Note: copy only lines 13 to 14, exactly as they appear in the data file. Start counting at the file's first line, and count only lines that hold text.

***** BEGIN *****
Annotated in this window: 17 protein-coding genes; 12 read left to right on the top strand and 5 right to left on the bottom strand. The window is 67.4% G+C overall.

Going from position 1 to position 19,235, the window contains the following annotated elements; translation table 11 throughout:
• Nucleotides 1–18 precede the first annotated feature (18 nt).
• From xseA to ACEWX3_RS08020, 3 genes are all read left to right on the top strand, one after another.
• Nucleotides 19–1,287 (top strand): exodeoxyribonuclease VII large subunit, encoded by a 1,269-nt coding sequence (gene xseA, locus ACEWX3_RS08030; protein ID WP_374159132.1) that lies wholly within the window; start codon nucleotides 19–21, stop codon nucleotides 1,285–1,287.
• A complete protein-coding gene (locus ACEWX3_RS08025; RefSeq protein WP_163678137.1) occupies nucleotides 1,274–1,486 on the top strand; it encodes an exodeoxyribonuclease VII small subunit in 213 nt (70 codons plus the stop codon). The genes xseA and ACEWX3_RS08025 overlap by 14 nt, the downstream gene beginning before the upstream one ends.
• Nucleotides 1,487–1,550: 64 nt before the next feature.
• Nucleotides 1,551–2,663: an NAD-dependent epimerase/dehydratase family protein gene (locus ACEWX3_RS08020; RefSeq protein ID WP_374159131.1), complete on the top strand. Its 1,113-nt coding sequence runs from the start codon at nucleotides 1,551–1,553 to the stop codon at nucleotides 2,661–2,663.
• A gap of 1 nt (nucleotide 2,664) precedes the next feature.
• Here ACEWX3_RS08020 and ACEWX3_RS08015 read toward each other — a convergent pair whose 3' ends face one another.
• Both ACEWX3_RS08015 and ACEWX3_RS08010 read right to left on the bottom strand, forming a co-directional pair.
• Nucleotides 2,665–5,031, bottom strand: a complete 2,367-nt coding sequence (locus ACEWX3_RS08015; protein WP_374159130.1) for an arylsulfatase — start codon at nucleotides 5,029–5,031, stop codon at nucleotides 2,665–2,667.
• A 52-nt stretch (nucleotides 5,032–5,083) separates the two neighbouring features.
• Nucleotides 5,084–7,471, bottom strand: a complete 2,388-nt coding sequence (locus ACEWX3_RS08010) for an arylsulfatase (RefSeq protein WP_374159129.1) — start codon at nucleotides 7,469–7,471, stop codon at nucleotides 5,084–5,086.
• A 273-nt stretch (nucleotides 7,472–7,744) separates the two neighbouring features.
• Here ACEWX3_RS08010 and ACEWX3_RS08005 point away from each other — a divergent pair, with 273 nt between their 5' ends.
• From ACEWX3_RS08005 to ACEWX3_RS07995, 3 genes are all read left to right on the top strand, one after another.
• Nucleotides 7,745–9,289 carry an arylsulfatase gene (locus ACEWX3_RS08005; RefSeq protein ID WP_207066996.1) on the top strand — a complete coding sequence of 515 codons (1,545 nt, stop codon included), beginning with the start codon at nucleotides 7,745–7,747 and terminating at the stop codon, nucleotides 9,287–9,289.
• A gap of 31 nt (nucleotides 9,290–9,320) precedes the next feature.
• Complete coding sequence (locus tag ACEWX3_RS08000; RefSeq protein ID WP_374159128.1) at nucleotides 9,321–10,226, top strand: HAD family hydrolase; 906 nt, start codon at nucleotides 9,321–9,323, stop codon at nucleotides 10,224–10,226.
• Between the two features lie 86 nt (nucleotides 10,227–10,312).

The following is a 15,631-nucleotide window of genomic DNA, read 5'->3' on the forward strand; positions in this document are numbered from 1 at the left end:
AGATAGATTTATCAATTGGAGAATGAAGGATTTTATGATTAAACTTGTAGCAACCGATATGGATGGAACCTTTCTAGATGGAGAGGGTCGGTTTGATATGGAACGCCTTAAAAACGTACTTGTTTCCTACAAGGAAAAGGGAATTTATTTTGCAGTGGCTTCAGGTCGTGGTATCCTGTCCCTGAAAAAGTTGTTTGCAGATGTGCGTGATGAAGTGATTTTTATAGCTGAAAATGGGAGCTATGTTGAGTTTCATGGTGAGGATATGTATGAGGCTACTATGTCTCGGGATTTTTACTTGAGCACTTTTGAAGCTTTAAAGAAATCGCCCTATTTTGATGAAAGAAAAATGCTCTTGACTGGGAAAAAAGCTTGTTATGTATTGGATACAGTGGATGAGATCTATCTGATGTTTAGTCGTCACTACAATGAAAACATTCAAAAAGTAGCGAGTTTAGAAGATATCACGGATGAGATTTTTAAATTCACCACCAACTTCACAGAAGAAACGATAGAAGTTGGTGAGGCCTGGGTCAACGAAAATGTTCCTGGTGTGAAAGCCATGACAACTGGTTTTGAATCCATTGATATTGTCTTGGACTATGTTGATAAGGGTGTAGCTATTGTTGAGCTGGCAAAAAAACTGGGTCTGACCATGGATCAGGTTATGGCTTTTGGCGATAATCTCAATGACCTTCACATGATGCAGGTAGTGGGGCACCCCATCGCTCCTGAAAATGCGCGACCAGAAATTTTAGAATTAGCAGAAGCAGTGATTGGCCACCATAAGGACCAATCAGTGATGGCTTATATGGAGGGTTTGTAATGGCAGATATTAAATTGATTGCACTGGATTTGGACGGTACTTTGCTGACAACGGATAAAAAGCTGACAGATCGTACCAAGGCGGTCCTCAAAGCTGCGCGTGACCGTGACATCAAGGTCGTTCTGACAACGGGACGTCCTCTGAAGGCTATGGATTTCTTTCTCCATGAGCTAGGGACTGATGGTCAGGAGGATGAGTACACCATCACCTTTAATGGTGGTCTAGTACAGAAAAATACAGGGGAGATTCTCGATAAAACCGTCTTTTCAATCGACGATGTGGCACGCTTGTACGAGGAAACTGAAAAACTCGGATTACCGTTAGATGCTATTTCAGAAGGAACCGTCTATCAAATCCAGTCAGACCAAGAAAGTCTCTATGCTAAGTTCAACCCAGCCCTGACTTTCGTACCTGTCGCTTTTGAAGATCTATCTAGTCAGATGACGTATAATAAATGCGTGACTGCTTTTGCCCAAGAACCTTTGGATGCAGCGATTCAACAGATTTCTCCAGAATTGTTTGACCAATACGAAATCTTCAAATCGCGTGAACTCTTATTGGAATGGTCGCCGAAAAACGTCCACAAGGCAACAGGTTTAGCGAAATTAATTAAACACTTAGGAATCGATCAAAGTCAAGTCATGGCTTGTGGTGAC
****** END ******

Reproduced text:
• A 52-nt stretch (nucleotides 5,032–5,083) separates the two neighbouring features.
• Nucleotides 5,084–7,471, bottom strand: a complete 2,388-nt coding sequence (locus ACEWX3_RS08010) for an arylsulfatase (RefSeq protein WP_374159129.1) — start codon at nucleotides 7,469–7,471, stop codon at nucleotides 5,084–5,086.